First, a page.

fought against “Israel” in Canaan, which would nullify identifying him as the
Pharaoh of the Exodus, since both the Bible and the Quran indicate that the
Pharaoh drowned during his pursuit of the Israelites. Even if we allow for the assumption that the
“Israel” of the stele was a different group than the Israelites under Musa
(peace be upon him), as Bucaille suggests, it is difficult
to maintain the theory since Merneptah’s campaign in Canaan occurred in the
fifth year of his reign. That would mean
that after successfully completing his campaign, Merneptah returned to Egypt
only to find the Israelites, led by the prophet Musa (peace be upon him),
clamoring for freedom. If his father
Ramesses II had been the “Pharaoh of the Oppression”, then one would assume
that Merneptah would be much more concerned with keeping a close eye on the
children of Israel in Egypt, rather than “Israel” in Canaan.
we have seen, Ramesses II is the only Egyptian ruler who meets all three
criteria we previously mentioned. It
seems a foregone conclusion that he was the tyrant who challenged the power of
Allah (Glorified and Exalted be He) and lost everything, including his
life. Therefore, we can now answer the
question posed in Part II. When did the
Exodus actually occur? Since it was most
likely Ramesses II who adopted the infant Musa (peace be upon him), and who
pursued the Israelites to his ultimate doom, we can conclude that the Exodus
occurred around the year 1213 BCE, which is when Ramesses’ decades-long rule
came to an abrupt and humiliating end.
And Allah knows best!
 It should be noted that
the identity of the Pharaoh cannot be determined with absolute certainty and
what is presented in this article is merely an educated guess. Using clues taken mostly from the Quran, we
will merely suggest the identity of the Pharaoh. Of course, his identity has been the subject
of much debate and speculation for centuries, and many authors and scholars
have suggested a variety of candidates, from Ahmose I to Merneptah.
course, if the Israelites had been enslaved for a significant amount of time,
as we discussed in Part II, then there would have been several “Pharaohs of the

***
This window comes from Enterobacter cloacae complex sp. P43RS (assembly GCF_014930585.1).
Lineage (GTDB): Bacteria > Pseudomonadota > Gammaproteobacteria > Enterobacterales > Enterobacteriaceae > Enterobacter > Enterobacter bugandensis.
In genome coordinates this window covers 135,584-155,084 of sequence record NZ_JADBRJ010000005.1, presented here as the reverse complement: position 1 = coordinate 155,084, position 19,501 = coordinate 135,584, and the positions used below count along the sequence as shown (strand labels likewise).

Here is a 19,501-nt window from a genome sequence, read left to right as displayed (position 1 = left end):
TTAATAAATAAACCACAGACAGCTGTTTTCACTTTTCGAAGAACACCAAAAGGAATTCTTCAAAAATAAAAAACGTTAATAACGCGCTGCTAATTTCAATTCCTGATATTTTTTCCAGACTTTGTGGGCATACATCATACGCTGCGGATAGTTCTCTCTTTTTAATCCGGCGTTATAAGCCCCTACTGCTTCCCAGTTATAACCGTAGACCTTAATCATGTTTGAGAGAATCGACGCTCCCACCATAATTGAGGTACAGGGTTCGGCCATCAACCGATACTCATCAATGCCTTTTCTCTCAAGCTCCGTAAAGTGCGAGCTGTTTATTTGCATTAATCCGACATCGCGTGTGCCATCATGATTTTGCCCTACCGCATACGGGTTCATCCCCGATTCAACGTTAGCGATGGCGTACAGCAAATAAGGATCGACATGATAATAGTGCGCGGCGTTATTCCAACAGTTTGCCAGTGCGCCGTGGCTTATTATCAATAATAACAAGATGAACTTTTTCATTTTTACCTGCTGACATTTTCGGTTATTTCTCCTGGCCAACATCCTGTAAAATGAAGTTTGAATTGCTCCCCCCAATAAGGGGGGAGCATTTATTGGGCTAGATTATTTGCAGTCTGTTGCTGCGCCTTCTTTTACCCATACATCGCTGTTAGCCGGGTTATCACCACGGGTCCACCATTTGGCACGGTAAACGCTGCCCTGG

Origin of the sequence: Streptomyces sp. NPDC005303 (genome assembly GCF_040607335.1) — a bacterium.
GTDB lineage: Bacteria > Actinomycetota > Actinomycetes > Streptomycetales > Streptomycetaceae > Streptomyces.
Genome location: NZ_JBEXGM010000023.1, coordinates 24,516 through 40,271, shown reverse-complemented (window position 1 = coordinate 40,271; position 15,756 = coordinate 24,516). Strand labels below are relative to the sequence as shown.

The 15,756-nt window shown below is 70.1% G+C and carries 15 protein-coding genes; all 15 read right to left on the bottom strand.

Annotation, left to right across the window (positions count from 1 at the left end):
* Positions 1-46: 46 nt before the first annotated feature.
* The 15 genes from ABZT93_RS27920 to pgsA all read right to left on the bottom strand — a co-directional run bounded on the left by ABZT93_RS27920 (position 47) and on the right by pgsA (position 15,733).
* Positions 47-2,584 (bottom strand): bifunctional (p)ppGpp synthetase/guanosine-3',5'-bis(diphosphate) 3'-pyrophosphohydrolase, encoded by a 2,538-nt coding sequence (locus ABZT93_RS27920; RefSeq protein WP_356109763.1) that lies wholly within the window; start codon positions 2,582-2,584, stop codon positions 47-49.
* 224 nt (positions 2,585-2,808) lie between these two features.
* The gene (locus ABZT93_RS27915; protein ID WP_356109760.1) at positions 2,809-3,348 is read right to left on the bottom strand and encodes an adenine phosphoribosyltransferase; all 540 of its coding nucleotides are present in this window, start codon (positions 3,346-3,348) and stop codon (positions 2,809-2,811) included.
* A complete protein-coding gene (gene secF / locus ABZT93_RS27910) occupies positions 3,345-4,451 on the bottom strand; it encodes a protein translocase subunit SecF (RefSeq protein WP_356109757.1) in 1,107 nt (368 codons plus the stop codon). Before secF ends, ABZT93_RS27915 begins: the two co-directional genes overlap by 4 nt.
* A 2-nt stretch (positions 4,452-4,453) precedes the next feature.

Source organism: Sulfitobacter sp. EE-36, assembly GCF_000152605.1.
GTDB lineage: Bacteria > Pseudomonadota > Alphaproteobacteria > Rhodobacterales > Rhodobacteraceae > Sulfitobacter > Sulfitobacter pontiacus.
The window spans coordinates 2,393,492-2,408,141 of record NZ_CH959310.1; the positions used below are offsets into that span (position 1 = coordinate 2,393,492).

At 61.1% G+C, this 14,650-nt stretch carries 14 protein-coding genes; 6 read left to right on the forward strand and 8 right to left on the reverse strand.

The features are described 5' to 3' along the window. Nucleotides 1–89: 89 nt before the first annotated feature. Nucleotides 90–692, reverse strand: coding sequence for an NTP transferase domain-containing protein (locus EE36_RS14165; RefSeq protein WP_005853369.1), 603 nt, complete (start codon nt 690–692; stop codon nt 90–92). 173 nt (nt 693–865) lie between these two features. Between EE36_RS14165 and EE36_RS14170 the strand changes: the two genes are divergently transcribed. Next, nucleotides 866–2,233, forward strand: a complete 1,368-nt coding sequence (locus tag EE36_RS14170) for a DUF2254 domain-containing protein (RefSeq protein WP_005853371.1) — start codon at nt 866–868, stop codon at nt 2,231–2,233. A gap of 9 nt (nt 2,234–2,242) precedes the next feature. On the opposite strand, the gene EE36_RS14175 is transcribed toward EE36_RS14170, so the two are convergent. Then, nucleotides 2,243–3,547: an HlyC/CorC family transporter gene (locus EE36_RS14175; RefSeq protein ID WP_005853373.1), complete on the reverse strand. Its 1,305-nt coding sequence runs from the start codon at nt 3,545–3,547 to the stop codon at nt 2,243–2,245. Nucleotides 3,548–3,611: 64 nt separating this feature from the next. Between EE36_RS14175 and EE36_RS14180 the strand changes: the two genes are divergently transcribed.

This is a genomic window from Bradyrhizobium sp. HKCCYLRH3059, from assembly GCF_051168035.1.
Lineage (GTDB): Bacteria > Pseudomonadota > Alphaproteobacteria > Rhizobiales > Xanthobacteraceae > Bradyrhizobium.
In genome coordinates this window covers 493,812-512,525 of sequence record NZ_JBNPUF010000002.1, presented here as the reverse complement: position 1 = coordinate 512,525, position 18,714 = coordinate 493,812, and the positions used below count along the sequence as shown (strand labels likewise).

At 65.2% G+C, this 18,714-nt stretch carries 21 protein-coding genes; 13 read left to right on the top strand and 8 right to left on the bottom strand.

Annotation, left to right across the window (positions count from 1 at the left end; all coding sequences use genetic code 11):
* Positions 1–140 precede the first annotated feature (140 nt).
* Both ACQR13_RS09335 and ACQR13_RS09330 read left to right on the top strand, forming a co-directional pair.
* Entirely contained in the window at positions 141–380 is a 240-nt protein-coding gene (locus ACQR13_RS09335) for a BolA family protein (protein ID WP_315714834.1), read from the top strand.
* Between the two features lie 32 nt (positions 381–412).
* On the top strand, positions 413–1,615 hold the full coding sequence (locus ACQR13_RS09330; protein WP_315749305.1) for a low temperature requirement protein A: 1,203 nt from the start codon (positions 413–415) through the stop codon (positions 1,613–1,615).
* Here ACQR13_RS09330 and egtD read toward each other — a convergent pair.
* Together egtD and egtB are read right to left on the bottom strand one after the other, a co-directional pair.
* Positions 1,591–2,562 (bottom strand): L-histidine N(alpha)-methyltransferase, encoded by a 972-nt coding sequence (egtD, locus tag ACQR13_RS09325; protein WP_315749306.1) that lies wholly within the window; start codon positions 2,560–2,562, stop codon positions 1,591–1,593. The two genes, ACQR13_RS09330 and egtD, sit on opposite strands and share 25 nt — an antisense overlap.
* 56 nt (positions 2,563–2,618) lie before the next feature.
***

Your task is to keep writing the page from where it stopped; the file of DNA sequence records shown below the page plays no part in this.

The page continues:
Oppression”, as each successive Pharaoh would have continued the enslavement of
As-Shuara, 26:18 (Yusuf Ali Translation).
Quran states that the episode of Musa’s accidental killing of an Egyptian
occurred after he had attained “full age”:
“When he reached full age, and was firmly established (in life),
We bestowed on him wisdom and knowledge: for thus do We reward those who do
(Surah Al-Qasas, 28:14).
Scholars differ as to the exact meaning of the term “full
age”. The Tafsir
Al-Jalalayn and the Tafsir
Ibn Abbas both state that Musa had reached 40 years of age by this
time, which actually contradicts their claim that he had stayed in the
Pharaoh’s household for 30 years. In the
of Ibn Kathir, on the other hand, Musa’s exact age is not
mentioned. On the other hand, the
contemporary scholars Louay Fatoohi and Shetha Al-Dargazelli suggest that he “could have been 20-22 years [old] when he left Egypt to Midian (The
Mystery of Israel in Egypt: The Exodus in the Qur’an, the Old Testament,
Archaeological Finds, and Historical Sources (Birmingham: Luna Plena
Publishing, 2008), p. 103). We can only
speculate as to which view is correct.
Allah knows best.
History of Al-Tabari, Volume 3: The Children of Israel,
trans. William M. Brinner (Albany: State University of New York Press, 1991),
Interestingly, Al-Tabari even mentioned the Pharaoh’s name,
albeit in Arabic! According to Tabari,
his name was Al-Walid b. Mus’ab.
Unfortunately, it does not help us in determining the actual identity of
and Al-Dargazelli, op. cit., pp.
exegetes have translated the word as “stakes” or “pegs”, which Fatoohi and
Al-Dargazelli disagree with.
Regarding the interpretation of “awtad” as “stakes”, some
Islamic scholars believe that this refers to the act of impalement (a form of
crucifixion). Indeed, impalement was a
common form of execution used by the Egyptians and has been documented in the
reigns of such rulers as Amenophis IV (Akhenaten), Seti I, and Merneptah. See the following for more on the use of
impalement in ancient Egypt: http://www.islamic-awareness.org/Quran/Contrad/External/crucify.html
 It is
a near certainty that the Pharaoh of the Exodus reigned for several decades,
and as we will see, it is the single-most important characteristic that will
help us to determine the identity of the Pharaoh and eliminate some of the
 As we
will see, however, this characteristic can be applied to multiple Egyptian
rulers, so it will not be helpful by itself in determining the identity
of the Pharaoh of the Exodus. Only when taken
together with the other two characteristics will it aid in our endeavor.
Bright, A History of Israel, Third Edition (Philadelphia: Westminster
Press, 1981), p. 61.
Flavius Josephus, Against Apion, 1:14.
Spalinger, “The Army,” in The Egyptian
World, ed. Toby Wilkinson (New York: Routledge, 2013), p. 121.
Fatoohi and Al-Dargazelli, op. cit.,
Ali stated in his commentary to 28:9:
“…Pharaoh had apparently no son, but only a daughter, who
afterwards shared his throne. This is on
the supposition that the Pharaoh was Thothmes I…”
 Surah Al-Qasas 28:9.
reign lasted from 1479-1425 BCE. See
note 28 for more.
reign of Tuthmose III includes the periods when his aunt and stepmother, Hatshepsut,